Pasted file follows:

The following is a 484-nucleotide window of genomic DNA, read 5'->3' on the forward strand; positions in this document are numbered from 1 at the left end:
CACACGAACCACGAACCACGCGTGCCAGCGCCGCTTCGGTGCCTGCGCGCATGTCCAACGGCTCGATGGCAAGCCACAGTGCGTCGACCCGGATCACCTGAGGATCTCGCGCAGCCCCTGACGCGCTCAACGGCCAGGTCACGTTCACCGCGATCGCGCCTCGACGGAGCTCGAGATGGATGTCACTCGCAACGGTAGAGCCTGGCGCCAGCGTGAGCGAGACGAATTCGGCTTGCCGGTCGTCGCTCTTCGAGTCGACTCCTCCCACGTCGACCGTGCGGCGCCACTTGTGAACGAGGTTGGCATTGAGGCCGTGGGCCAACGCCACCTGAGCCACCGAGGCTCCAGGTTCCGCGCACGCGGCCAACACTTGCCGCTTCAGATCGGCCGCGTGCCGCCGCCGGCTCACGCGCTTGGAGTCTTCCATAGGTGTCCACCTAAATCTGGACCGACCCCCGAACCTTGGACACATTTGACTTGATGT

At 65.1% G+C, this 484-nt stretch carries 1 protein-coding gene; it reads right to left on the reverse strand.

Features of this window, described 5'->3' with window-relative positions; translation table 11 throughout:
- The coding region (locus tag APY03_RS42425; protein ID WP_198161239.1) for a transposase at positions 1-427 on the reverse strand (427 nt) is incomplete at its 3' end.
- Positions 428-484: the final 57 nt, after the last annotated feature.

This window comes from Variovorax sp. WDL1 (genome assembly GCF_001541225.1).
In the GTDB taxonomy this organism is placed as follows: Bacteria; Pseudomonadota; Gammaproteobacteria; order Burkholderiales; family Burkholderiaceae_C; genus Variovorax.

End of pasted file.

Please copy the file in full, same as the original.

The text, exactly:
The following is a 484-nucleotide window of genomic DNA, read 5'->3' on the forward strand; positions in this document are numbered from 1 at the left end:
CACACGAACCACGAACCACGCGTGCCAGCGCCGCTTCGGTGCCTGCGCGCATGTCCAACGGCTCGATGGCAAGCCACAGTGCGTCGACCCGGATCACCTGAGGATCTCGCGCAGCCCCTGACGCGCTCAACGGCCAGGTCACGTTCACCGCGATCGCGCCTCGACGGAGCTCGAGATGGATGTCACTCGCAACGGTAGAGCCTGGCGCCAGCGTGAGCGAGACGAATTCGGCTTGCCGGTCGTCGCTCTTCGAGTCGACTCCTCCCACGTCGACCGTGCGGCGCCACTTGTGAACGAGGTTGGCATTGAGGCCGTGGGCCAACGCCACCTGAGCCACCGAGGCTCCAGGTTCCGCGCACGCGGCCAACACTTGCCGCTTCAGATCGGCCGCGTGCCGCCGCCGGCTCACGCGCTTGGAGTCTTCCATAGGTGTCCACCTAAATCTGGACCGACCCCCGAACCTTGGACACATTTGACTTGATGT

At 65.1% G+C, this 484-nt stretch carries 1 protein-coding gene; it reads right to left on the reverse strand.

Features of this window, described 5'->3' with window-relative positions; translation table 11 throughout:
- The coding region (locus tag APY03_RS42425; protein ID WP_198161239.1) for a transposase at positions 1-427 on the reverse strand (427 nt) is incomplete at its 3' end.
- Positions 428-484: the final 57 nt, after the last annotated feature.

This window comes from Variovorax sp. WDL1 (genome assembly GCF_001541225.1).
In the GTDB taxonomy this organism is placed as follows: Bacteria; Pseudomonadota; Gammaproteobacteria; order Burkholderiales; family Burkholderiaceae_C; genus Variovorax.